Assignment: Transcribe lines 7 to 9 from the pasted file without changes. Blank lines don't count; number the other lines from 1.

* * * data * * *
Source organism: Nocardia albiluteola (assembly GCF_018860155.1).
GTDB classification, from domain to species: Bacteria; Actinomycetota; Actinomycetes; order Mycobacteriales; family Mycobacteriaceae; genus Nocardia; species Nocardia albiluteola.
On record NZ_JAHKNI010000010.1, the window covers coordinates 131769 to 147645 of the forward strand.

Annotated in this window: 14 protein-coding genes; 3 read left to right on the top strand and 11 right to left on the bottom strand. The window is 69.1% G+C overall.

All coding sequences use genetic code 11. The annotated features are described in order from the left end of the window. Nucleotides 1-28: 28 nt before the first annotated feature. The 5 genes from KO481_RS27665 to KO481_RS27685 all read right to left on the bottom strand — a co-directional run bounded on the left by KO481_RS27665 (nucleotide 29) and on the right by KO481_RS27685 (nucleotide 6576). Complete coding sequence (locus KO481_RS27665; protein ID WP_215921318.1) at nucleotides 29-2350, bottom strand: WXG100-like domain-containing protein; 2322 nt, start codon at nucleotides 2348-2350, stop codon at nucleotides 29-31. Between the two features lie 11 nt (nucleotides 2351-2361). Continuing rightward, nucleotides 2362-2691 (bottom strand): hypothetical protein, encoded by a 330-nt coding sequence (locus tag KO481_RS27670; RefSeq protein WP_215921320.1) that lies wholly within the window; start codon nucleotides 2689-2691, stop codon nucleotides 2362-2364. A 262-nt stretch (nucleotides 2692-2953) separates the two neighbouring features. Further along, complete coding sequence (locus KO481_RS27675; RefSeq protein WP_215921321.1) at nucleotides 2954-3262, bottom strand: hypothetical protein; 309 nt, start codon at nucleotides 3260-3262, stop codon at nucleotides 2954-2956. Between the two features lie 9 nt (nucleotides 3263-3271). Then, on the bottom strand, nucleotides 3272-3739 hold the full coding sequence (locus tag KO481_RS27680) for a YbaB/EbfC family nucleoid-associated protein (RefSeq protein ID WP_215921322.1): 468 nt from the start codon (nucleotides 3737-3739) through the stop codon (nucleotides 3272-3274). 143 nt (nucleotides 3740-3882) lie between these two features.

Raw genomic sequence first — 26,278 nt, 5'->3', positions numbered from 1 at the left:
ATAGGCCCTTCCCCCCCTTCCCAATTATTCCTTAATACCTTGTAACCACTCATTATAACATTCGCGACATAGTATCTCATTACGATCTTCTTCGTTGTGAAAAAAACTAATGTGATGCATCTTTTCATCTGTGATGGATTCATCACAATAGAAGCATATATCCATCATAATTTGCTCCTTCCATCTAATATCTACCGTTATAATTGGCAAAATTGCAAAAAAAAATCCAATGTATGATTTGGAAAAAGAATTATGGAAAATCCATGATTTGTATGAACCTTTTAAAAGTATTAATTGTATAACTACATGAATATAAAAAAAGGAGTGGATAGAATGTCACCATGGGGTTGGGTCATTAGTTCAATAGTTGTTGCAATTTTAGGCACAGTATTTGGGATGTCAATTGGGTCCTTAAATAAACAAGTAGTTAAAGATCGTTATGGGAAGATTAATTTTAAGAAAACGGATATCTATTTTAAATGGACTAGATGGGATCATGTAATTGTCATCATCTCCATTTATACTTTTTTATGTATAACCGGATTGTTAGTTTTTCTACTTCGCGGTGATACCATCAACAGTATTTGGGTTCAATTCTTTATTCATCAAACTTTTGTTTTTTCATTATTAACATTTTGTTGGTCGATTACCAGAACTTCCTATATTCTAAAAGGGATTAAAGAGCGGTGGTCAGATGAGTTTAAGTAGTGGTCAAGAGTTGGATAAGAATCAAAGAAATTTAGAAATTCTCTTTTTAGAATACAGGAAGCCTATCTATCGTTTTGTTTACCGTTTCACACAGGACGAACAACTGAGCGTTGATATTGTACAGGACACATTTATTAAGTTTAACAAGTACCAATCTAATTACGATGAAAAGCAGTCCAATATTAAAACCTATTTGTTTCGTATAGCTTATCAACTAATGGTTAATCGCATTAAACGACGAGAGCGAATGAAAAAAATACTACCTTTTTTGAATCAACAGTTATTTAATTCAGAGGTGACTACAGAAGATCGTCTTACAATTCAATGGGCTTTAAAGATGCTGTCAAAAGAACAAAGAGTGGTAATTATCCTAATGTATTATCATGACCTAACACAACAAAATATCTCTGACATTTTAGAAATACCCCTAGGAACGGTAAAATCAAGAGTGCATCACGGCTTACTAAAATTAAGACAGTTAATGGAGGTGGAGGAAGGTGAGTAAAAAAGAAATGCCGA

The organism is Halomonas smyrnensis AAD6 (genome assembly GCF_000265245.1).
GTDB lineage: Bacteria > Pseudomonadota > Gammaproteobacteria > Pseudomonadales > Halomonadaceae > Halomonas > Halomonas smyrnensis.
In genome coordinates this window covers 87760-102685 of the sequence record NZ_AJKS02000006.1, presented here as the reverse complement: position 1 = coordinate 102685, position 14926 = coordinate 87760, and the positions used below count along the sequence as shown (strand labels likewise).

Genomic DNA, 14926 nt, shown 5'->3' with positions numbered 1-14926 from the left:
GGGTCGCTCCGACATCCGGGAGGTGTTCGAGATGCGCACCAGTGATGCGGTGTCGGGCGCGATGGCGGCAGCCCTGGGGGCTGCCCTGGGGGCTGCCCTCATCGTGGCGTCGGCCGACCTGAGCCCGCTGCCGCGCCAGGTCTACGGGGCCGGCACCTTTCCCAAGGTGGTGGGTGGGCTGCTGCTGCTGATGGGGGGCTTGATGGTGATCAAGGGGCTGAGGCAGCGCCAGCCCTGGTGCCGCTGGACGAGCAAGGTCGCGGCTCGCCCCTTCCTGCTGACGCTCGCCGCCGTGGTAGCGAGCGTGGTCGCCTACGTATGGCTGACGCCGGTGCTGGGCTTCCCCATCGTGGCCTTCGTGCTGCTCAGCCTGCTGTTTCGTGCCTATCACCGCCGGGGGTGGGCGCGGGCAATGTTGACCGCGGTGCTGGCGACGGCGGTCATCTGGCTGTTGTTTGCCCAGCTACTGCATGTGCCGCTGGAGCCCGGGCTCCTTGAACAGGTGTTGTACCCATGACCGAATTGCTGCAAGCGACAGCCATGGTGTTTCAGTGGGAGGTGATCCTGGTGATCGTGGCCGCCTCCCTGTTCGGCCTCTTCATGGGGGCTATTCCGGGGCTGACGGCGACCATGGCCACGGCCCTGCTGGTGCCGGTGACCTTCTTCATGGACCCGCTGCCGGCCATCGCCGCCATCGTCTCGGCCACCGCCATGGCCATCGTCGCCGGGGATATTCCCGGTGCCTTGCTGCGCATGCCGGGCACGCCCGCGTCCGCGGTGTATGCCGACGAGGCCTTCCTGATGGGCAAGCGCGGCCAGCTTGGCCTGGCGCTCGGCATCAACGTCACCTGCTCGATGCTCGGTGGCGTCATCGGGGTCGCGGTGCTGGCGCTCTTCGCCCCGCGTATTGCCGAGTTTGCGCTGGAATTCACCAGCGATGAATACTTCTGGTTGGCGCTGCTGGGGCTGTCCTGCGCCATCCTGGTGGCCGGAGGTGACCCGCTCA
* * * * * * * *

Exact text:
ATAGGCCCTTCCCCCCCTTCCCAATTATTCCTTAATACCTTGTAACCACTCATTATAACATTCGCGACATAGTATCTCATTACGATCTTCTTCGTTGTGAAAAAAACTAATGTGATGCATCTTTTCATCTGTGATGGATTCATCACAATAGAAGCATATATCCATCATAATTTGCTCCTTCCATCTAATATCTACCGTTATAATTGGCAAAATTGCAAAAAAAAATCCAATGTATGATTTGGAAAAAGAATTATGGAAAATCCATGATTTGTATGAACCTTTTAAAAGTATTAATTGTATAACTACATGAATATAAAAAAAGGAGTGGATAGAATGTCACCATGGGGTTGGGTCATTAGTTCAATAGTTGTTGCAATTTTAGGCACAGTATTTGGGATGTCAATTGGGTCCTTAAATAAACAAGTAGTTAAAGATCGTTATGGGAAGATTAATTTTAAGAAAACGGATATCTATTTTAAATGGACTAGATGGGATCATGTAATTGTCATCATCTCCATTTATACTTTTTTATGTATAACCGGATTGTTAGTTTTTCTACTTCGCGGTGATACCATCAACAGTATTTGGGTTCAATTCTTTATTCATCAAACTTTTGTTTTTTCATTATTAACATTTTGTTGGTCGATTACCAGAACTTCCTATATTCTAAAAGGGATTAAAGAGCGGTGGTCAGATGAGTTTAAGTAGTGGTCAAGAGTTGGATAAGAATCAAAGAAATTTAGAAATTCTCTTTTTAGAATACAGGAAGCCTATCTATCGTTTTGTTTACCGTTTCACACAGGACGAACAACTGAGCGTTGATATTGTACAGGACACATTTATTAAGTTTAACAAGTACCAATCTAATTACGATGAAAAGCAGTCCAATATTAAAACCTATTTGTTTCGTATAGCTTATCAACTAATGGTTAATCGCATTAAACGACGAGAGCGAATGAAAAAAATACTACCTTTTTTGAATCAACAGTTATTTAATTCAGAGGTGACTACAGAAGATCGTCTTACAATTCAATGGGCTTTAAAGATGCTGTCAAAAGAACAAAGAGTGGTAATTATCCTAATGTATTATCATGACCTAACACAACAAAATATCTCTGACATTTTAGAAATACCCCTAGGAACGGTAAAATCAAGAGTGCATCACGGCTTACTAAAATTAAGACAGTTAATGGAGGTGGAGGAAGGTGAGTAAAAAAGAAATGCCGA

The organism is Halomonas smyrnensis AAD6 (genome assembly GCF_000265245.1).
GTDB lineage: Bacteria > Pseudomonadota > Gammaproteobacteria > Pseudomonadales > Halomonadaceae > Halomonas > Halomonas smyrnensis.